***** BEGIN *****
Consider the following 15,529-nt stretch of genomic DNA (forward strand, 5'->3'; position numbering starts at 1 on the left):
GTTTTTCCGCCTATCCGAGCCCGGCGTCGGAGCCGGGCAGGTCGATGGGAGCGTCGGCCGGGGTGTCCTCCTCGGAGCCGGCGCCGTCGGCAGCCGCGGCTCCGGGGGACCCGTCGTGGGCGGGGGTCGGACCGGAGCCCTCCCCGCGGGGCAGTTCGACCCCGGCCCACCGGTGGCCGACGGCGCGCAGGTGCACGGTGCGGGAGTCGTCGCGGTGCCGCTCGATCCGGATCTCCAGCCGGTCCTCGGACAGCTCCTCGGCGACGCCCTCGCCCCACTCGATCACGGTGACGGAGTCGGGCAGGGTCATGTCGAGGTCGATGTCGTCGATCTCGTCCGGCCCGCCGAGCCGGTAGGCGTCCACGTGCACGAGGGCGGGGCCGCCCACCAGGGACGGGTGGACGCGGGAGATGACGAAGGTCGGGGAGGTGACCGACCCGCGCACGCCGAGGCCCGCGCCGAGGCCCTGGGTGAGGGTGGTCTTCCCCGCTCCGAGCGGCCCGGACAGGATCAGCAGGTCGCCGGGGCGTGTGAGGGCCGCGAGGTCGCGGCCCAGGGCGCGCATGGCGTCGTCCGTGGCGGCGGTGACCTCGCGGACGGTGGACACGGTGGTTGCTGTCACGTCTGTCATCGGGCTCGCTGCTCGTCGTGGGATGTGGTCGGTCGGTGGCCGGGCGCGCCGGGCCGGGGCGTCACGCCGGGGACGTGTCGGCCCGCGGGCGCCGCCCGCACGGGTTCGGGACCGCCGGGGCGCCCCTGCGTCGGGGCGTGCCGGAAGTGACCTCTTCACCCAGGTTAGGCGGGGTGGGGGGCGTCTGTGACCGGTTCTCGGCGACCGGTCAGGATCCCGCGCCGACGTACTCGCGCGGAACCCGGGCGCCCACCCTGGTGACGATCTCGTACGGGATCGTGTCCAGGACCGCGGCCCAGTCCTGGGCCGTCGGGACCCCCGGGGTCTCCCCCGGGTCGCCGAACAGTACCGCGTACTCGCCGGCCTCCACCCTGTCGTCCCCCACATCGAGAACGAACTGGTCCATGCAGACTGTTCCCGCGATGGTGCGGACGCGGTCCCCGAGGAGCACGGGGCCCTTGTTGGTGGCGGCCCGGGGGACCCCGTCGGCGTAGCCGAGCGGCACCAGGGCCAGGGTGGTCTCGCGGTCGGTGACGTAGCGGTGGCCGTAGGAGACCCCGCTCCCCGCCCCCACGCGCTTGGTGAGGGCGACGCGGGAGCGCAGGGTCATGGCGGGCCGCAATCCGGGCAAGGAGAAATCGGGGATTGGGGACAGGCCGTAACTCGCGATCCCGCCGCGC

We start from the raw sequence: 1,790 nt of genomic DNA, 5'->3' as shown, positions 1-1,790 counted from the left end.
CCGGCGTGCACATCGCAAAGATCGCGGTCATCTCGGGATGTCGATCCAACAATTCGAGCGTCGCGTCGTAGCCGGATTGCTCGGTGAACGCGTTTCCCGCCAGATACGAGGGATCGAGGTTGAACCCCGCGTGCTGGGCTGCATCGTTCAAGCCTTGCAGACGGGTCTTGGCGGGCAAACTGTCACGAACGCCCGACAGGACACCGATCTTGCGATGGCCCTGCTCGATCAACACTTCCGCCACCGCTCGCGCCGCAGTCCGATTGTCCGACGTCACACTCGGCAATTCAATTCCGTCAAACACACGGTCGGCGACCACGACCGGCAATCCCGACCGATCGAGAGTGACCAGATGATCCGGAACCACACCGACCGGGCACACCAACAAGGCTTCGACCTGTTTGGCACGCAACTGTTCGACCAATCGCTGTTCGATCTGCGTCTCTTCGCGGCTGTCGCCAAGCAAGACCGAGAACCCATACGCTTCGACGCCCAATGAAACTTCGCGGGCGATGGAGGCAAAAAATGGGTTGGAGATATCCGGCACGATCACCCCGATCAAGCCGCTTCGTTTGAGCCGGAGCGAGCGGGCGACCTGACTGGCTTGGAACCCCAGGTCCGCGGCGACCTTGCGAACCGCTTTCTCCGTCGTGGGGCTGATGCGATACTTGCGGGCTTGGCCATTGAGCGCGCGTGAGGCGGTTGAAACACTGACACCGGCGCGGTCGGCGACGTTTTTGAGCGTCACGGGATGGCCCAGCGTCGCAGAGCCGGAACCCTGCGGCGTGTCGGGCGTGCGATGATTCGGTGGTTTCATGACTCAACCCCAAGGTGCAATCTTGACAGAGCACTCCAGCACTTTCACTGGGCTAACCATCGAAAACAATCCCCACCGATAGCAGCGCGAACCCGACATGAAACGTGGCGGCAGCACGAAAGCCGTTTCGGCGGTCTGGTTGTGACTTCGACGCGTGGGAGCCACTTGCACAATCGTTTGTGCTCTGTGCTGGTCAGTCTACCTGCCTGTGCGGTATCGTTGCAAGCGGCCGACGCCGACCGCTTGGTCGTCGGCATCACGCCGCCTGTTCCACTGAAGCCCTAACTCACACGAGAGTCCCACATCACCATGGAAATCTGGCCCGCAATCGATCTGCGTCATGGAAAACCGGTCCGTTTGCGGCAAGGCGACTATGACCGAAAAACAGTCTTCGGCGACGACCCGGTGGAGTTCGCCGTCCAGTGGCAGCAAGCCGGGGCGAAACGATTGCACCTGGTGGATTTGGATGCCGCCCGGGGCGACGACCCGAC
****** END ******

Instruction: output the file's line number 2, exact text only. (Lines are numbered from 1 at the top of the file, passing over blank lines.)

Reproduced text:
GTTTTTCCGCCTATCCGAGCCCGGCGTCGGAGCCGGGCAGGTCGATGGGAGCGTCGGCCGGGGTGTCCTCCTCGGAGCCGGCGCCGTCGGCAGCCGCGGCTCCGGGGGACCCGTCGTGGGCGGGGGTCGGACCGGAGCCCTCCCCGCGGGGCAGTTCGACCCCGGCCCACCGGTGGCCGACGGCGCGCAGGTGCACGGTGCGGGAGTCGTCGCGGTGCCGCTCGATCCGGATCTCCAGCCGGTCCTCGGACAGCTCCTCGGCGACGCCCTCGCCCCACTCGATCACGGTGACGGAGTCGGGCAGGGTCATGTCGAGGTCGATGTCGTCGATCTCGTCCGGCCCGCCGAGCCGGTAGGCGTCCACGTGCACGAGGGCGGGGCCGCCCACCAGGGACGGGTGGACGCGGGAGATGACGAAGGTCGGGGAGGTGACCGACCCGCGCACGCCGAGGCCCGCGCCGAGGCCCTGGGTGAGGGTGGTCTTCCCCGCTCCGAGCGGCCCGGACAGGATCAGCAGGTCGCCGGGGCGTGTGAGGGCCGCGAGGTCGCGGCCCAGGGCGCGCATGGCGTCGTCCGTGGCGGCGGTGACCTCGCGGACGGTGGACACGGTGGTTGCTGTCACGTCTGTCATCGGGCTCGCTGCTCGTCGTGGGATGTGGTCGGTCGGTGGCCGGGCGCGCCGGGCCGGGGCGTCACGCCGGGGACGTGTCGGCCCGCGGGCGCCGCCCGCACGGGTTCGGGACCGCCGGGGCGCCCCTGCGTCGGGGCGTGCCGGAAGTGACCTCTTCACCCAGGTTAGGCGGGGTGGGGGGCGTCTGTGACCGGTTCTCGGCGACCGGTCAGGATCCCGCGCCGACGTACTCGCGCGGAACCCGGGCGCCCACCCTGGTGACGATCTCGTACGGGATCGTGTCCAGGACCGCGGCCCAGTCCTGGGCCGTCGGGACCCCCGGGGTCTCCCCCGGGTCGCCGAACAGTACCGCGTACTCGCCGGCCTCCACCCTGTCGTCCCCCACATCGAGAACGAACTGGTCCATGCAGACTGTTCCCGCGATGGTGCGGACGCGGTCCCCGAGGAGCACGGGGCCCTTGTTGGTGGCGGCCCGGGGGACCCCGTCGGCGTAGCCGAGCGGCACCAGGGCCAGGGTGGTCTCGCGGTCGGTGACGTAGCGGTGGCCGTAGGAGACCCCGCTCCCCGCCCCCACGCGCTTGGTGAGGGCGACGCGGGAGCGCAGGGTCATGGCGGGCCGCAATCCGGGCAAGGAGAAATCGGGGATTGGGGACAGGCCGTAACTCGCGATCCCGCCGCGC